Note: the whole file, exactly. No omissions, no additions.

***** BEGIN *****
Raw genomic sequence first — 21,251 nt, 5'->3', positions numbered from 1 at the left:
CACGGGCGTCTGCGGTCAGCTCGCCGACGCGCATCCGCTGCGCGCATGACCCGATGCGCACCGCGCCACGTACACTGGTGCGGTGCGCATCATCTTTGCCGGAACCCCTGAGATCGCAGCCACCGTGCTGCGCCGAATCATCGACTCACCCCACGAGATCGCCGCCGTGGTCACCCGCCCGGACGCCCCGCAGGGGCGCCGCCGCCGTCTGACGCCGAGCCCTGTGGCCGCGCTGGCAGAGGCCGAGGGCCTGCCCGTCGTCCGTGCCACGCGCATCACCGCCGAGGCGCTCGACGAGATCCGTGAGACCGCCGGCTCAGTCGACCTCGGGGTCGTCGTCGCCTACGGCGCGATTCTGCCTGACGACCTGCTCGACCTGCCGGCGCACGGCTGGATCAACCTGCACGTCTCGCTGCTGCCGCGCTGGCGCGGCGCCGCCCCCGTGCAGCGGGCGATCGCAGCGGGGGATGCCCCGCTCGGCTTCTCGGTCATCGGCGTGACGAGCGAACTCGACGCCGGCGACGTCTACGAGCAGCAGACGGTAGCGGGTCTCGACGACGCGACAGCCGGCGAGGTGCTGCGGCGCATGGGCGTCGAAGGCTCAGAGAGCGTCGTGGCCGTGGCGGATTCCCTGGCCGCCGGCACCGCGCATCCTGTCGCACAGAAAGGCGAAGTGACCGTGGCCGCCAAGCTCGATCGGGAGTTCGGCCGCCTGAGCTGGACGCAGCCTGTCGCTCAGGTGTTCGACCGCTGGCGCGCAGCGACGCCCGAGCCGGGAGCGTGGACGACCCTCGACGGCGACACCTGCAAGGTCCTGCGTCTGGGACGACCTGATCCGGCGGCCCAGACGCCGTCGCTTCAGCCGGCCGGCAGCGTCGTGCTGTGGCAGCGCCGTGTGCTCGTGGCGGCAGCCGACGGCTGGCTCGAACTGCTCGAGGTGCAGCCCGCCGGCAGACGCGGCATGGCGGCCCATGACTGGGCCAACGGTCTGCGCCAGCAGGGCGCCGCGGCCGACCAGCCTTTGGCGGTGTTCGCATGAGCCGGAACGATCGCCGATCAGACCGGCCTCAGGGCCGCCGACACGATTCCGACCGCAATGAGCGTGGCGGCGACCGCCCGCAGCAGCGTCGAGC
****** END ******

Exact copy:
Raw genomic sequence first — 21,251 nt, 5'->3', positions numbered from 1 at the left:
CACGGGCGTCTGCGGTCAGCTCGCCGACGCGCATCCGCTGCGCGCATGACCCGATGCGCACCGCGCCACGTACACTGGTGCGGTGCGCATCATCTTTGCCGGAACCCCTGAGATCGCAGCCACCGTGCTGCGCCGAATCATCGACTCACCCCACGAGATCGCCGCCGTGGTCACCCGCCCGGACGCCCCGCAGGGGCGCCGCCGCCGTCTGACGCCGAGCCCTGTGGCCGCGCTGGCAGAGGCCGAGGGCCTGCCCGTCGTCCGTGCCACGCGCATCACCGCCGAGGCGCTCGACGAGATCCGTGAGACCGCCGGCTCAGTCGACCTCGGGGTCGTCGTCGCCTACGGCGCGATTCTGCCTGACGACCTGCTCGACCTGCCGGCGCACGGCTGGATCAACCTGCACGTCTCGCTGCTGCCGCGCTGGCGCGGCGCCGCCCCCGTGCAGCGGGCGATCGCAGCGGGGGATGCCCCGCTCGGCTTCTCGGTCATCGGCGTGACGAGCGAACTCGACGCCGGCGACGTCTACGAGCAGCAGACGGTAGCGGGTCTCGACGACGCGACAGCCGGCGAGGTGCTGCGGCGCATGGGCGTCGAAGGCTCAGAGAGCGTCGTGGCCGTGGCGGATTCCCTGGCCGCCGGCACCGCGCATCCTGTCGCACAGAAAGGCGAAGTGACCGTGGCCGCCAAGCTCGATCGGGAGTTCGGCCGCCTGAGCTGGACGCAGCCTGTCGCTCAGGTGTTCGACCGCTGGCGCGCAGCGACGCCCGAGCCGGGAGCGTGGACGACCCTCGACGGCGACACCTGCAAGGTCCTGCGTCTGGGACGACCTGATCCGGCGGCCCAGACGCCGTCGCTTCAGCCGGCCGGCAGCGTCGTGCTGTGGCAGCGCCGTGTGCTCGTGGCGGCAGCCGACGGCTGGCTCGAACTGCTCGAGGTGCAGCCCGCCGGCAGACGCGGCATGGCGGCCCATGACTGGGCCAACGGTCTGCGCCAGCAGGGCGCCGCGGCCGACCAGCCTTTGGCGGTGTTCGCATGAGCCGGAACGATCGCCGATCAGACCGGCCTCAGGGCCGCCGACACGATTCCGACCGCAATGAGCGTGGCGGCGACCGCCCGCAGCAGCGTCGAGC